The anaesthetic isoflurane has been shown to improve mental health conditions and to be more effective than traditional medication and Electroconvulsive therapy. A new device which removes the anaesthetic may have shown how to make the whole process considerably safer.
Mental health conditions are complex, and result from a combination of environmental and genetic effects. The degree to which these factors contribute to each condition is unique and may vary. The symptoms usually appear after significant life events which may then have affect an individual’s genetic, hormonal and neuronal functioning. Thinking of those with these conditions, a truly effective medication may still be far from attainable. Although some medications are effective for MHC’s the rate of response to a particular agent may be a modest 50%. The further remission of symptoms decreases as other alternative medications are tested. If at this stage medication is unsuitable, Electro Convulsive Therapy (ECT) is acknowledged to be the most effective treatment with high remission rates. Side effects appear after the use of ECT however affecting cognition, concentration, attention and forging retrograde amnesia which may be long term.
ECT was developed in the 1930s for a range of mental health conditions. ECT works by inducing an epileptic seizure with the aim of altering brain; chemistry, metabolism, blood flow, electrical activity and may increase the growth of new brain cells. Predominantly carried out between 1985-2002, the use halved in England due to new superior treatments. Today it is reserved for those with astringent conditions and the treatment has received many critics, concentrating on the effectiveness and side effects.
A recent study demonstrates how an alternative to ECT may be isoflurane; a type of anesthesia which is inhaled. Usually reserved for surgery, it quietens the cortex of the brain however it also prevents the generation of a seizure. Isoflurane treatment reduces symptoms and maintains memory in comparison to ECT, it additionally possesses few if any of the side effects. For those experiencing these conditions this treatment may be more beneficial as significant cognitive improvements are seen with the use of isoflurane in comparison to ECT.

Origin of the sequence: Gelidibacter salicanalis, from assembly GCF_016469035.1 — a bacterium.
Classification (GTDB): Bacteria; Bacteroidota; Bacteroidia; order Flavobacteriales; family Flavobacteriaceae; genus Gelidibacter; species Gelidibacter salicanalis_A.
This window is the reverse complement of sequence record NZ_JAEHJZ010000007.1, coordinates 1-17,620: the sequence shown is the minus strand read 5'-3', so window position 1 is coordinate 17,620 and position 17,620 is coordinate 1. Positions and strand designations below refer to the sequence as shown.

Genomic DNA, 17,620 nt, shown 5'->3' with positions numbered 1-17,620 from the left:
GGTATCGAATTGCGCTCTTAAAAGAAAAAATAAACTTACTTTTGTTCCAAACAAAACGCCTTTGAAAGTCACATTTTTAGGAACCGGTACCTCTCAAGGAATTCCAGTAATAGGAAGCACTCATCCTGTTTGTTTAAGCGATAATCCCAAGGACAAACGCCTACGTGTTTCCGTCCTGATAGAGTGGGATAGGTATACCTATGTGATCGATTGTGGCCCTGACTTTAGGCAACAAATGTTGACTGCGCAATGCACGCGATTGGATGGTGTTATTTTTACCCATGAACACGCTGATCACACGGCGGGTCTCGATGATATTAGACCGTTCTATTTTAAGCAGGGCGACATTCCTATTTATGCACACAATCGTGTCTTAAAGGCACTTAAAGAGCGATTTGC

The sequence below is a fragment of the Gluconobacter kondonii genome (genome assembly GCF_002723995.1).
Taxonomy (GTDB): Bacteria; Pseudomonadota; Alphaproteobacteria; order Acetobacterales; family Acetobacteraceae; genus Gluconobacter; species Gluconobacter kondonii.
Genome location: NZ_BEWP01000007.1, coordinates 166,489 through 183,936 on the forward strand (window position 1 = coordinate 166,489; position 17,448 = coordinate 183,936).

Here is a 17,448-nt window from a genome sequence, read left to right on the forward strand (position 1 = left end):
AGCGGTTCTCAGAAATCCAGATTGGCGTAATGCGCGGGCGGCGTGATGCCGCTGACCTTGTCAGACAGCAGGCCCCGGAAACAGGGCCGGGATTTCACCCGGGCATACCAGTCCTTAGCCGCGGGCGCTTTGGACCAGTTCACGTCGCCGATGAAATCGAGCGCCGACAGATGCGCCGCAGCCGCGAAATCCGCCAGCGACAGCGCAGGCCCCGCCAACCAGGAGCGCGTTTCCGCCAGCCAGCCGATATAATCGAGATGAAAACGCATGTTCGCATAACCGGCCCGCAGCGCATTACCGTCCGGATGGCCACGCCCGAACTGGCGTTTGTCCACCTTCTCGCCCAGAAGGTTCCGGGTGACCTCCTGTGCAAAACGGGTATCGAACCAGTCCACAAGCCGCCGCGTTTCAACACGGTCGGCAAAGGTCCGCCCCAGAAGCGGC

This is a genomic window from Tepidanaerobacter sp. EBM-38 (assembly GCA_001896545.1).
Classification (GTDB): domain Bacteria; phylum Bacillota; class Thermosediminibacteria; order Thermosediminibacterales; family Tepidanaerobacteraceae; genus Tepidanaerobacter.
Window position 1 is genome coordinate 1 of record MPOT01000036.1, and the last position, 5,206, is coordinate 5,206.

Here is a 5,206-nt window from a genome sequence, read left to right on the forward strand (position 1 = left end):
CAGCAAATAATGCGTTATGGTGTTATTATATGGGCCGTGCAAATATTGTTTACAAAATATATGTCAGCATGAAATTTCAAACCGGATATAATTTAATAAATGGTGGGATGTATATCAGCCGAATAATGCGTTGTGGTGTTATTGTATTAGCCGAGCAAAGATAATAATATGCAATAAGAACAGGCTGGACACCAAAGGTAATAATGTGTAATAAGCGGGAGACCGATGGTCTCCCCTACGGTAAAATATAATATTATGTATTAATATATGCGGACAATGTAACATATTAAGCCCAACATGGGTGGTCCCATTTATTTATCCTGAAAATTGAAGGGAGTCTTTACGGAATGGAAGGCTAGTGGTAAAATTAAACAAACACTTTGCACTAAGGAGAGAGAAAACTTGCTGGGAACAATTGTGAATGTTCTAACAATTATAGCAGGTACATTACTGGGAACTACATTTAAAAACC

Isoflurane works by inducing a brief state of reduced electrical activity, which essentially gives the brain a rest. When under anaesthesia the brain regions become distant from each other and the transmission of messages is halted. This state is similar to certain sleep states when space between the brain cells increases, allowing toxins to be depleted from the brain. Under different electrical conditions the brain cells swell, MHC’s may represent high electrical activity causing cells to swell and therefore operate with decreased efficiency. This state reverses when the effects of the anaesthetic dissipate and consciousness returns. Billions of neurons may then communicate with each other. The rise back into consciousness after isoflurane may be significantly shortened by the use of hypercapnic hyperventilation device which clears the anesthetic from the lungs and encourages blood flow to the brain; making the post treatment period safer for the individual.
Isoflurane may demonstrate how MHC’s may be more effectively treated and also further illuminates the accurate nature of the biological processes at play. Studies suggest isoflurane may be at least as efficacious as ECT and having the added benefit of fewer side effects. It may also improve some cognitive abilities, autobiographical memory, executive functioning and processing speed in comparison to ECT. Optimistically, the treatment is most effective for those unresponsive to medication and provides a safer alternative to ECT. The treatment seems to prevent excessive activity of the brain and is a significant progression in the understanding of MHC’s. The effect of environmental factors may be reduced with this remedy giving a brief freedom from life events. For individuals whose effects are genetic in origin, promise lies in the potential for treatments seen in other conditions with genetic and environmental elements, for instance diabetes. A combination of prevention and recovery may now be a realistic prospect.
What factors may influence the appearance of mental health conditions?